Can I refer you to my previous post? SpaceX's plan to refuel their BFRs on Mars is by the synthesis of methane, presumably using solar to power the process. If this is a viable idea then it can be used 'down here', much more easily than on Mars, to fuel SpaceX launches. In fact, if the BFRs can return from Mars using methane then presumably they can get there using the same fuel, otherwise the proposal makes little sense.

Meanwhile I agree with Garrison, just above. Picking out this one aspect of space projects strikes me as a bit, well, weird. It's a trivial amount in the grand scheme of things. *Note* I'm not suggesting we shouldn't make CO2 savings where reasonably possible, but in this case the amounts don't amount to a hill of beans in this wasteful world. So - for that small cost - we get communications satellites plus some pretty inspirational scientific missions.
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Old 10th February 2018, 02:26 PM   #17
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Originally Posted by GlennB View Post
Can I refer you to my previous post?
I saw your previous post. The BFR is still some time away. Kerosene synthesized from biofuels would be usable on the currently in-use rockets, today.
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Old 10th February 2018, 02:42 PM   #18
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Originally Posted by MikeG View Post
Yes. And?

I don't want to get snippy with you, a poster I respect, but you might want to go back and examine the words I quoted directly above the response you are now quoting. I'm surprised you missed them.
I appreciate that and I agree that worrying about the environmental impact of spaceflight is not absurd. However I'm sorry but regardless of the 'absurdity' of the post before yours you did say this:

Quote:
Given that the answers are no, no, and "has an aspiration sometime in the future to maybe hopefully possibly make it a bit lower carbon
And it is inaccurate, reusing the first stage is a significant step in reducing the Carbon footprint of spaceflight, indeed I would wager the Carbon cost of manufacturing a first stage is far larger than the amount generated by burning its fuel load.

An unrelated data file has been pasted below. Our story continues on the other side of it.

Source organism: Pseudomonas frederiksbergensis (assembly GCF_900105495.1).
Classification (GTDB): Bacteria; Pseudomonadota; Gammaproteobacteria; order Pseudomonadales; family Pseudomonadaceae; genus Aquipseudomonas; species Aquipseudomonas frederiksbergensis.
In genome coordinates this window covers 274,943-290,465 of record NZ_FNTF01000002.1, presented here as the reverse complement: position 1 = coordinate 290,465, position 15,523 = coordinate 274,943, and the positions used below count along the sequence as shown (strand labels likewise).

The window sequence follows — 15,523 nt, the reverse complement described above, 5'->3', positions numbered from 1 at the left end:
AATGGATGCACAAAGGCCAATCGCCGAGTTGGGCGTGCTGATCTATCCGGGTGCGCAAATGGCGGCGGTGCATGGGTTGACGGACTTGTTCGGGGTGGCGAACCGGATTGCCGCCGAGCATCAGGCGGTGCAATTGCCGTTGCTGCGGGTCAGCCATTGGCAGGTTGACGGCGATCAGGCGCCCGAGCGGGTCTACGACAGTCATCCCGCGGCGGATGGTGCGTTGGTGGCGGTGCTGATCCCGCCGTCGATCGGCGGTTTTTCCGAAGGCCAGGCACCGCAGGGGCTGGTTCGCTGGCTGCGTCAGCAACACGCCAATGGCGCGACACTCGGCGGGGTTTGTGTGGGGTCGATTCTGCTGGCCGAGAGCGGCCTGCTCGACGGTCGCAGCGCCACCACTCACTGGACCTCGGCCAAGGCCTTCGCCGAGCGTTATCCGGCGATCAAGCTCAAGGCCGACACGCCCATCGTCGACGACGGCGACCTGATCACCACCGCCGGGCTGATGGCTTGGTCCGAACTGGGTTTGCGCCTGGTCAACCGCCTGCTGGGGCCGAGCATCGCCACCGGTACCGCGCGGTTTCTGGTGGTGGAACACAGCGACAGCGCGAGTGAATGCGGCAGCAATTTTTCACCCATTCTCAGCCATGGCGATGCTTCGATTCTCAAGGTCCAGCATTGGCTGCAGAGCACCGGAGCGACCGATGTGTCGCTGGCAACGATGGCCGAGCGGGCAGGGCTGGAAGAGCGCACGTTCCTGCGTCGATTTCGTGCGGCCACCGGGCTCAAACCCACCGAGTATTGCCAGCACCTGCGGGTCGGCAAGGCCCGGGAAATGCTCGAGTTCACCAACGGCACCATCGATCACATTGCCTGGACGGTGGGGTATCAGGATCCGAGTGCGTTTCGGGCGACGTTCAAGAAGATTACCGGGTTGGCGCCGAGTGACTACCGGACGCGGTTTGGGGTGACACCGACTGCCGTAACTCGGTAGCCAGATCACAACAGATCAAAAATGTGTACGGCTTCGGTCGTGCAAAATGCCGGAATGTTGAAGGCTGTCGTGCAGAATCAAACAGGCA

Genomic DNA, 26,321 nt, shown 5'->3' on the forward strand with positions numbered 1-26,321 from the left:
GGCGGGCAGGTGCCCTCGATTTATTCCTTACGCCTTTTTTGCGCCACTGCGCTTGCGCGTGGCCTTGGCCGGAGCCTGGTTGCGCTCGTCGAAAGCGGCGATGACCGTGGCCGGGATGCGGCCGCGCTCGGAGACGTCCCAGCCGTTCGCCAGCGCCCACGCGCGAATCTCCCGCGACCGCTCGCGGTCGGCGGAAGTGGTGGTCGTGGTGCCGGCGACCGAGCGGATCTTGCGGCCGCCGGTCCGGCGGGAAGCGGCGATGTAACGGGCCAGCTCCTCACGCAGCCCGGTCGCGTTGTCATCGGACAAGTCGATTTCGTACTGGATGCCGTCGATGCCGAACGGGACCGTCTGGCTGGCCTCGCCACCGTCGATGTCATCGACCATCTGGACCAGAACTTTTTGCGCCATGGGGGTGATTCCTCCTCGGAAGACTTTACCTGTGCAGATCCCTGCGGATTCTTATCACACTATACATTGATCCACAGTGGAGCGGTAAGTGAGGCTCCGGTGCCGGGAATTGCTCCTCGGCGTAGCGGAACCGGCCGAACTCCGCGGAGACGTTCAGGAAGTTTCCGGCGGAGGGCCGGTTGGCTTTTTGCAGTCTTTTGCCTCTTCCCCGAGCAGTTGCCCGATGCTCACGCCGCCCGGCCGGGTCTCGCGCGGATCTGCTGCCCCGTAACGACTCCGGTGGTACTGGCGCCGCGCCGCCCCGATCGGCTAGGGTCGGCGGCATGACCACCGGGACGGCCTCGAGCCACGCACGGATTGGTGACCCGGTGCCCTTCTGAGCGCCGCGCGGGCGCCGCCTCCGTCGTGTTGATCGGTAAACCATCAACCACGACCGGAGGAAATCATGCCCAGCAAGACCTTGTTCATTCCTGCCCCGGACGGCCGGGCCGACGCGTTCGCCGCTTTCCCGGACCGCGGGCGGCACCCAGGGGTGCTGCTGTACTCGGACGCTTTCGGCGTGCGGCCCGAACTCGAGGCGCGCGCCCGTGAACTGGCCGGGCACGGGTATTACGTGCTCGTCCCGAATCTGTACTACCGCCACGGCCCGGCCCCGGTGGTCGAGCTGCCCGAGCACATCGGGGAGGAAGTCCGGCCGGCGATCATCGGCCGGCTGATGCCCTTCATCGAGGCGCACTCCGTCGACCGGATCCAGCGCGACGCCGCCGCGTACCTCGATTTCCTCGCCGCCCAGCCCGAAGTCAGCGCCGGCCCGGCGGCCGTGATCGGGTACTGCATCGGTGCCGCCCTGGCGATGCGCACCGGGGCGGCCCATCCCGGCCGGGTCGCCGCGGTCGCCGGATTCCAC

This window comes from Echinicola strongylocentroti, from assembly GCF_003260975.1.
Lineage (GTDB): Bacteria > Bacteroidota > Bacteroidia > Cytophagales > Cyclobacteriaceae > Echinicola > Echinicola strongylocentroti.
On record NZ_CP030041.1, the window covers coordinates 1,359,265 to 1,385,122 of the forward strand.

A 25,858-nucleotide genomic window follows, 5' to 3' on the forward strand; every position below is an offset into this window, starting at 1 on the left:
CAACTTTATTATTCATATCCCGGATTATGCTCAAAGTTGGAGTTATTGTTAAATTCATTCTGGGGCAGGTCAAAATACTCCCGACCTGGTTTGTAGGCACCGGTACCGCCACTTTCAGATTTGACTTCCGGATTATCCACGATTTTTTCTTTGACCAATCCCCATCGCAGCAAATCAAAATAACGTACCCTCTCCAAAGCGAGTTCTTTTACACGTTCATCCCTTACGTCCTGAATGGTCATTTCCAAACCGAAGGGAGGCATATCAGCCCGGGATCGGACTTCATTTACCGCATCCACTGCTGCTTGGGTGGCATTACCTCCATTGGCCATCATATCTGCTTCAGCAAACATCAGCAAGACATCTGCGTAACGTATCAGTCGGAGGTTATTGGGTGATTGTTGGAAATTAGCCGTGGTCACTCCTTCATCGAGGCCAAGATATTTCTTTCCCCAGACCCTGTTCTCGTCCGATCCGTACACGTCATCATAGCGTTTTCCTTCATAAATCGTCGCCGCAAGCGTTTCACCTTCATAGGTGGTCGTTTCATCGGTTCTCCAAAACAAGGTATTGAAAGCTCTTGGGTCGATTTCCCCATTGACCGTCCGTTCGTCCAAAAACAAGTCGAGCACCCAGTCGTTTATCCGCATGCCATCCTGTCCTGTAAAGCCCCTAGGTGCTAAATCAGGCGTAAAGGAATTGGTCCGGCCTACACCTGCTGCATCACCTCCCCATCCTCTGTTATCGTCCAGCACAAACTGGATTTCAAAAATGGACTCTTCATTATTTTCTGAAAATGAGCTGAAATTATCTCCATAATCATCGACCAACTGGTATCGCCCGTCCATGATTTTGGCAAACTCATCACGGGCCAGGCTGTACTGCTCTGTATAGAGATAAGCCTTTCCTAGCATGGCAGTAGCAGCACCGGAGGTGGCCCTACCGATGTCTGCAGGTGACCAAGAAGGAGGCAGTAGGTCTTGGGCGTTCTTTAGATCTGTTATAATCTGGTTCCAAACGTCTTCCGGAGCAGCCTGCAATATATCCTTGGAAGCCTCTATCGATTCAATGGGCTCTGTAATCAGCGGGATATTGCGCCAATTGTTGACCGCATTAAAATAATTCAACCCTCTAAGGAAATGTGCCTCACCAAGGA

In terms of the space industry SpaceX are the only ones who have actually done anything to reduce the Carbon footprint and encouraged their competitors to follow suit. I'm not saying there isn't more that they could do, but they have at least made progress.
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Old 10th February 2018, 02:43 PM   #19
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If the entire industry ceased to exist, it would literally have no measurable impact on global carbon emissions. Criticizing Musk for the carbon emissions of the Falcon rocket makes it clear you're more interested in criticizing Musk than you are in carbon emissions.
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Old 10th February 2018, 02:50 PM   #20
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Originally Posted by cjameshuff View Post
If the entire industry ceased to exist, it would literally have no measurable impact on global carbon emissions. Criticizing Musk for the carbon emissions of the Falcon rocket makes it clear you're more interested in criticizing Musk than you are in carbon emissions.
I've no interest in criticising Musk. I'm following the line "it's a pity that this new vehicle is just an improvement on existing technology, and doesn't herald a radical fuel-efficient replacement for it". Indeed, arguably, it puts that laudible aim off.

Before you get too hot under the collar, perhaps you'll point to any method of transport in the entire history of humanity which is less fuel efficient? Once you've done that, then we can talk.
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Old 10th February 2018, 03:02 PM   #21
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Reducing the fossil fuel use of rockets would have very little effect on the environment. Maybe Musk should do something like develop an electric car? That would seem to be something that might have a noticeable effect.

Big picture-wise, I would guess that the impact of the reduction in fossil fuel use because of more efficient navigation provided by GPS and other satellites in orbit far outweighs the total impact of all rockets ever launched.
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Old 10th February 2018, 03:11 PM   #22
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Obviously he should develop an electric rocket.
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Old 10th February 2018, 03:18 PM   #23
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Originally Posted by MikeG View Post